Motorcycle Monday: Indian Papoose

·3 min read

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It’s a fascist-fighting machine…

At first glance, the Indian Papoose might make you laugh and I get why. They’re weird looking, almost as comical as that scooter from Dumb And Dumber, but they were instrumental in warfare back in their day. If you didn’t already know that it’s okay to be shocked since most military hardware looks pretty fierce if not practically utilitarian. With the Papoose, that odd design served a very specific purpose, making it quite innovative for the time.

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Despite what some claim, Indian marketed the Papoose as a motorcycle instead of a scooter. But that was starting in 1948, after the design had been used on the battlefields of WWII. Originally, this foldable motorcycle was designed by the British in 1942 as something a paratrooper could jump with, then unfold and use to get around rough terrain. The other option was hoofing it or stealing a vehicle.

Actually, the motorcycles would be pushed out of airplanes in a cylinder container, along with other supplies, and a parachute attached. Paratroopers would then retrieve the bike once they and the supplies container were all on the ground.

Originally, the Papoose of course wasn’t an Indian and it wasn’t called the Papoose. Instead, it was known as the Wellbike. That name and the design wasn’t imaginative, so both were changed and it became the Corgi, thanks to John Dolphin. One of the big changes was using an Excelsior Spryt engine. Brockhouse Engineering Southport Ltd. Held the license for the engine and it had a stake in Indian, so it started re-badging the Corgi as the Indian Papoose, giving it colors to match the rest of the American motorcycle brand’s lineup.

That Spryt engine was a 98cc two-stroke with 50 mm bore, 50 mm stroke, and a kick starter, so it was nothing fancy. Paired to that was a magneto, single-speed transmission, and a chain driving the rear wheel. Such a simple design would make field repairs more practical. What’s more, the Spryt was legendary for its reliability, which is the kind of machine you want to take on the battlefield. After the war, a two-speed gearbox was added.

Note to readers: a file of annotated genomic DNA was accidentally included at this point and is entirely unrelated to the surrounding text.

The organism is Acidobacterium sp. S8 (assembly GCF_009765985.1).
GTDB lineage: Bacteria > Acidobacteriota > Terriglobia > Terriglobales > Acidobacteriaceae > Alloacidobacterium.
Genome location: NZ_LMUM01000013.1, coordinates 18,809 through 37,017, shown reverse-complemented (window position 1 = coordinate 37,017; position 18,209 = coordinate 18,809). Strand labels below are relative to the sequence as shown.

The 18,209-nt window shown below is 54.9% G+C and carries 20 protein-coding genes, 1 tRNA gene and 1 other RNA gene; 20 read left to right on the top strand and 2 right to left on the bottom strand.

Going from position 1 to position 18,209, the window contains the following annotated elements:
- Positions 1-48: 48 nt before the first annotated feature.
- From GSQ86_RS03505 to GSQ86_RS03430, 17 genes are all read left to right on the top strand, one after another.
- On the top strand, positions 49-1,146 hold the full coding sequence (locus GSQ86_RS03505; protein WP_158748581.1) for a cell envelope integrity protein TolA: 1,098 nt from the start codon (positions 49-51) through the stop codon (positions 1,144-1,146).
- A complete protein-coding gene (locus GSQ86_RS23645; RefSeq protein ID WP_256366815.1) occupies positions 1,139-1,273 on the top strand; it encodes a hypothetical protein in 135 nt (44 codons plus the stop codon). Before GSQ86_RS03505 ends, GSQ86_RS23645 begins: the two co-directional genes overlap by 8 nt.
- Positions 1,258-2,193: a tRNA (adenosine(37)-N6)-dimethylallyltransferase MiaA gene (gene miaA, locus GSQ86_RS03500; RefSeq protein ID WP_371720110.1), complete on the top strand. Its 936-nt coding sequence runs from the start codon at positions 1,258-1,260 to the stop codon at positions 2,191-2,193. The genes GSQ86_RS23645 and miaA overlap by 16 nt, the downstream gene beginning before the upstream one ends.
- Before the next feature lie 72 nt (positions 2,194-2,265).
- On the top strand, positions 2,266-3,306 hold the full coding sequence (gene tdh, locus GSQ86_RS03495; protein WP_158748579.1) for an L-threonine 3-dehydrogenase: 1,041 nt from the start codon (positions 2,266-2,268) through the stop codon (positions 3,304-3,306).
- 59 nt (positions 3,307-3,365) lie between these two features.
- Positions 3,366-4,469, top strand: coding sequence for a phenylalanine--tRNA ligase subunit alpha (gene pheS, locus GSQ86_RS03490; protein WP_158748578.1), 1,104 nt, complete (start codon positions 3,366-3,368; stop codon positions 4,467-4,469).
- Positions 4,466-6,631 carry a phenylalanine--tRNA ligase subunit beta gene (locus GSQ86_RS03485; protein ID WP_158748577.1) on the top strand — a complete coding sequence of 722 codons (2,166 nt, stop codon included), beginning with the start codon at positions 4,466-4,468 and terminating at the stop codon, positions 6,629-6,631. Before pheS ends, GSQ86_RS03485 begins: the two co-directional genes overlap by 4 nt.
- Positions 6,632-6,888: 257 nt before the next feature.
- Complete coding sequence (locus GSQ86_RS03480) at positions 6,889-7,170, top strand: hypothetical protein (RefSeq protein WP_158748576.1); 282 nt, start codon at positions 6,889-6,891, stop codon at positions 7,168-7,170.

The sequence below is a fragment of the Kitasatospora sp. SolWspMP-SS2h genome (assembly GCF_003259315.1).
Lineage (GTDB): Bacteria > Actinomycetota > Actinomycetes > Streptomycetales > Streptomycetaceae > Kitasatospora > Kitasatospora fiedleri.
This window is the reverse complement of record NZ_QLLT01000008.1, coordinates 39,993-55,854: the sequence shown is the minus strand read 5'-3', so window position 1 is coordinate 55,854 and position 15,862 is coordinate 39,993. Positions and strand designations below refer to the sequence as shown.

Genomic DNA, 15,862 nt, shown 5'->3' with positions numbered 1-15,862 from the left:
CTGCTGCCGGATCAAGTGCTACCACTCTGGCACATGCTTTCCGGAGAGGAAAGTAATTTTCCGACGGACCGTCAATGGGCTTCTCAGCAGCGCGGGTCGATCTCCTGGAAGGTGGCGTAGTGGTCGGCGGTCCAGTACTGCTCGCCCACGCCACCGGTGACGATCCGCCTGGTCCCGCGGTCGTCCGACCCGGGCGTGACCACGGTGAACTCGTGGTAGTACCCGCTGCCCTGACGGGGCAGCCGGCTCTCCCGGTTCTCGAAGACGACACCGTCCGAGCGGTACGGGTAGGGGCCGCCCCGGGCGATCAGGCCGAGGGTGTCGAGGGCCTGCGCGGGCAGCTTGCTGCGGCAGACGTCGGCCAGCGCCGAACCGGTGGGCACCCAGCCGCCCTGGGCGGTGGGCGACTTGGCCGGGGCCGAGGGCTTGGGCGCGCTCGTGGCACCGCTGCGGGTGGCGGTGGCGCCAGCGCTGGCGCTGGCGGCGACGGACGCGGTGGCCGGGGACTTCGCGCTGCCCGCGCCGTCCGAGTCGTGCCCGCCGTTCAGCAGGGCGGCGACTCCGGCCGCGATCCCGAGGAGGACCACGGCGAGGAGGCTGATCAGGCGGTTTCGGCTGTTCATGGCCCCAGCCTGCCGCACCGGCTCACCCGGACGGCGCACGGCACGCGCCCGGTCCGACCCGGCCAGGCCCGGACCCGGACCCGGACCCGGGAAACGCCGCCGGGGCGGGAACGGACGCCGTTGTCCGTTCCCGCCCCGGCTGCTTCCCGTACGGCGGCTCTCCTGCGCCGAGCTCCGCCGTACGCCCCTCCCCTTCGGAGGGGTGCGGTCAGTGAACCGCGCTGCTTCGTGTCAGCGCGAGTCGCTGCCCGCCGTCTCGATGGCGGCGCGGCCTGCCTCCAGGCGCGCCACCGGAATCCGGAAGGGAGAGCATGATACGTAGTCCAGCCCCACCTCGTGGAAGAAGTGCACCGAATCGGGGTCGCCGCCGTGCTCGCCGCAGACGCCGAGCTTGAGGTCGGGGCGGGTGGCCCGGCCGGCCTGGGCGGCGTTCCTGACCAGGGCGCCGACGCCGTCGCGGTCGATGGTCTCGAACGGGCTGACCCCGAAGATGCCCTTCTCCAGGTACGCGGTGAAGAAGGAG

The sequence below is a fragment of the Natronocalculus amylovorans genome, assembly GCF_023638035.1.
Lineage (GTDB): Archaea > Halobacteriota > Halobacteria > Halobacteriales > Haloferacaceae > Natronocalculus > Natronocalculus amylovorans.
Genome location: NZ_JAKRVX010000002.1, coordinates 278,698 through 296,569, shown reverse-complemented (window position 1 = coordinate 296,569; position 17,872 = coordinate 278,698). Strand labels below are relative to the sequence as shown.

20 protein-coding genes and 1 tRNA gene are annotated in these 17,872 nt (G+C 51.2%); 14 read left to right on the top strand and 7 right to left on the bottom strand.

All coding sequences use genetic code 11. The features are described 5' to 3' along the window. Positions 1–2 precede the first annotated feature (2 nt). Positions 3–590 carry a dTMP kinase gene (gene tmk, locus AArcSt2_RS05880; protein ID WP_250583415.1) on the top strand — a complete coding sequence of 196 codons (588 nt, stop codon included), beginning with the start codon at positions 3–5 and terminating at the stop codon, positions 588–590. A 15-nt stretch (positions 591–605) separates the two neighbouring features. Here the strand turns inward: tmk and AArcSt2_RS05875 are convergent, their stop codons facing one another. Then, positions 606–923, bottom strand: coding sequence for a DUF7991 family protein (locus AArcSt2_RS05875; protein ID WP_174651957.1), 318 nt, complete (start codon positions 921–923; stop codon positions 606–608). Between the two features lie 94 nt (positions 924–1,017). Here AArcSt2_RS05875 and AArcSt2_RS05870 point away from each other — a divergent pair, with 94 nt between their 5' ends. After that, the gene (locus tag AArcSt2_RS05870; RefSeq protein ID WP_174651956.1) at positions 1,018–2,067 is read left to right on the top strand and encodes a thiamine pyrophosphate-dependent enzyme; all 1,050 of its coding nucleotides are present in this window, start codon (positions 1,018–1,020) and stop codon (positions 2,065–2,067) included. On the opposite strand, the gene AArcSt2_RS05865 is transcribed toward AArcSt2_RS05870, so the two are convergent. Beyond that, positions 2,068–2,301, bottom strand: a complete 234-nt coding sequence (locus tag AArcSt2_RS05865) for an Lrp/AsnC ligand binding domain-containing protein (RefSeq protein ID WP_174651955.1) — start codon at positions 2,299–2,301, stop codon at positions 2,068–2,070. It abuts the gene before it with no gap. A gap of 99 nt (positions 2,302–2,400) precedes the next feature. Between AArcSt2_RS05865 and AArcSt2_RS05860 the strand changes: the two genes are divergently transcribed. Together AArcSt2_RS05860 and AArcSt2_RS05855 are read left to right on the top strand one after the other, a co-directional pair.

As you might imagine, winning a race on a Corgi or Papoose wasn’t likely. The bike could only hit 30 mph in the best of conditions, making it better than walking. Fuel economy was excellent at a claimed 120 mpg (some say it gets closer to 125 mpg). Considering the tank could only hold 10 pints of fuel, that kind of efficiency was necessary to get much of anywhere. Of course, at 95 lbs. it was likely more lightweight than the rider, but the low seat height keeps the center of gravity from making it too unstable.

A fair number of Americans found some sort of reason to own the folding motorcycle designed for paratroopers in WWII. About 28,000 were sold between 1948 and 1954. Interestingly, Brockhouse claimed the motorcycle was sold in almost 50 countries worldwide, although quantities seem to be unknown and this claim appears to have never been verified.

Back in 1949, you would have shelled out about $229 for a Papoose. It was a cheap transportation for young people needing a basic runabout for in-town travel. They were also popular with resorts where tourists would ride them around and air force staff who would ride them around base as well as around town. Supposedly, the seat can support up to a 200 lb. person.

Check out the video to see how this folding motorcycle was used to fight fascists back in the day.

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